What we need to ask ourselves is: why are we prepared to allow religious institutions to behave in ways that are so unacceptable to the rest of the community that we have declared them unlawful?

The religious are entitled to their beliefs, of course. A secular state is not obliged to adapt its legal system to those beliefs, it is especially not required to do that when the adaptation is to behaviours that for the rest of the population are unlawful because they are deemed extremely harmful to others.

If an act is so undesirable that we have found it necessary to administer punishment to some of those who perform it, how can we say that same act is not undesirable because it is ameliorated by the balm of religious “belief?” And why on earth should we?

Don’t bully my girlfriend, pleads Tim

16 Sep

Tim Mathieson has pleaded with critics to stop bullying Julia because she’s a woman.

He says he can’t understand why some of her most harsh critics are women. You could have a gander at this Tim, it might give you a few clues.

Its been said to me a few times over the last few days that women in politics need to be harder, and meaner, and more brutal than men if they’re going to be accepted. Well, all I can say is who needs anybody more mean, hard and brutal than many men in politics are already? If women have to get more cruel to make the cut, what’s the point of them being there at all? And Gillard has certainly outdone any male politician in recent history with her policies on asylum seekers.

How bizarre, to call victimization for Ms Gillard, the woman who’s determined to send unaccompanied children to Malaysia!

Who’s the bully? Tell me again?

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Why Xenophon was wrong, and at home with Tim

15 Sep

There are several arguments to be made against Nick Xenophon‘s decision to name a priest accused of rape in the Senate last night. Some of them can be found here in the Punch.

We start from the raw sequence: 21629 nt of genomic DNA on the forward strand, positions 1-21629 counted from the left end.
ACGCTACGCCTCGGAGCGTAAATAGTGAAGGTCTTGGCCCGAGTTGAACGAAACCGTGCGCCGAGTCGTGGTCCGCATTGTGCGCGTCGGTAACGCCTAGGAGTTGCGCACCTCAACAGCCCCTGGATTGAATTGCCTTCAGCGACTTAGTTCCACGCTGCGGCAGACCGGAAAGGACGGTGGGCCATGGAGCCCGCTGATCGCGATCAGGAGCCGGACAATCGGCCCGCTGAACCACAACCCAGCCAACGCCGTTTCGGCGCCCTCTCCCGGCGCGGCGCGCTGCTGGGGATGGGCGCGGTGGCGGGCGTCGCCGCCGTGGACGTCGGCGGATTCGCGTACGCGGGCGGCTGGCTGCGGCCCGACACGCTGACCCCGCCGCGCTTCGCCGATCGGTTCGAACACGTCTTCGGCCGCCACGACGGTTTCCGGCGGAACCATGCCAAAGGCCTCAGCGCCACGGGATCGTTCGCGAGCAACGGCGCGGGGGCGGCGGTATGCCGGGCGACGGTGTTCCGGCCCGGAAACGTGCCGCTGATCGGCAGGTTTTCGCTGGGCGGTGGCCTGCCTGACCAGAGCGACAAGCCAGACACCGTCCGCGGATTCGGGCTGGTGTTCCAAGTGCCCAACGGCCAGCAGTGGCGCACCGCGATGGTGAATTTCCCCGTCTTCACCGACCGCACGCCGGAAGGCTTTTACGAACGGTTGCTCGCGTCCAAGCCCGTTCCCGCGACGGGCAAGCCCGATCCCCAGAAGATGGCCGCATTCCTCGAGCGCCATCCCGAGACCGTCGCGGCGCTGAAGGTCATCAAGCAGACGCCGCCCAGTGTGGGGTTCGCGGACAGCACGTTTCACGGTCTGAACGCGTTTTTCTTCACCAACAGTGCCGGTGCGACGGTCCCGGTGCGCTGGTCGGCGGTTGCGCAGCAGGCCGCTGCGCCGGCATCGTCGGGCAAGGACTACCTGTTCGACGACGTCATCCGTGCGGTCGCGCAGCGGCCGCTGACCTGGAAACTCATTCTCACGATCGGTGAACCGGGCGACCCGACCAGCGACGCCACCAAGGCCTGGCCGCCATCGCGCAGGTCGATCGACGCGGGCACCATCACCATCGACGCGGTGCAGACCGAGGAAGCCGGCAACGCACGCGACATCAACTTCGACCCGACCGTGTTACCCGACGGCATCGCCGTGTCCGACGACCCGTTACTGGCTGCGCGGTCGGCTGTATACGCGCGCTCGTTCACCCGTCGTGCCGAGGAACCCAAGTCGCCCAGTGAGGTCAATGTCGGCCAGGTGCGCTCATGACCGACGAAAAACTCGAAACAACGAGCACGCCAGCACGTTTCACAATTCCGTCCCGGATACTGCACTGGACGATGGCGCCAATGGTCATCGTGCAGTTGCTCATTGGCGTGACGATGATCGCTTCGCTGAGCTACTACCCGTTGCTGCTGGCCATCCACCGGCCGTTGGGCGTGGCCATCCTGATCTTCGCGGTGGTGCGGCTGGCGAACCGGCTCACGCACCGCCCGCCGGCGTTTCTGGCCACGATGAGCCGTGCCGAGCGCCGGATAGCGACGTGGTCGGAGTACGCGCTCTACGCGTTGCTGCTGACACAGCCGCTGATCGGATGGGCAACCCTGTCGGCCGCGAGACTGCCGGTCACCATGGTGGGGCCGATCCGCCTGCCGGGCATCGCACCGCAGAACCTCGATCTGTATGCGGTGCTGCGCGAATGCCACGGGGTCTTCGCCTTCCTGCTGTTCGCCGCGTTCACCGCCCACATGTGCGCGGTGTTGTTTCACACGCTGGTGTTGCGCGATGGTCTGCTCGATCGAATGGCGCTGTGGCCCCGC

But for me the stand-out objection is that the alleged victim, Archbishop John Hepworth, didn’t want him to, and asked him not to.

The aftermath of rape is complex for a victim. Many are left with a frightening and unsettling sense of having lost all control over their bodies and their being, and of being rendered utterly powerless in the face of another’s will.

One of the ways a victim can become a survivor and reclaim his or her sovereignty is to have control over if and when they speak about their experiences, the manner in which they choose to do that, to whom they wish to do that, and what exactly they wish to say. Xenophon took all this away from John Hepworth when he over-rode the Archbishop’s wishes, solely to satisfy his own sense of outrage.  In this, he further abused a man we know has great credibility as a rape victim of two other priests.

This is not Senator Xenophon’s tragedy. He has no right at all to attempt to determine the course of its unfolding. His first duty was to John Hepworth. What he did was disregarding of Hepworth’s express wishes, it was disempowering to a man already struggling with great pain, and it was abusive.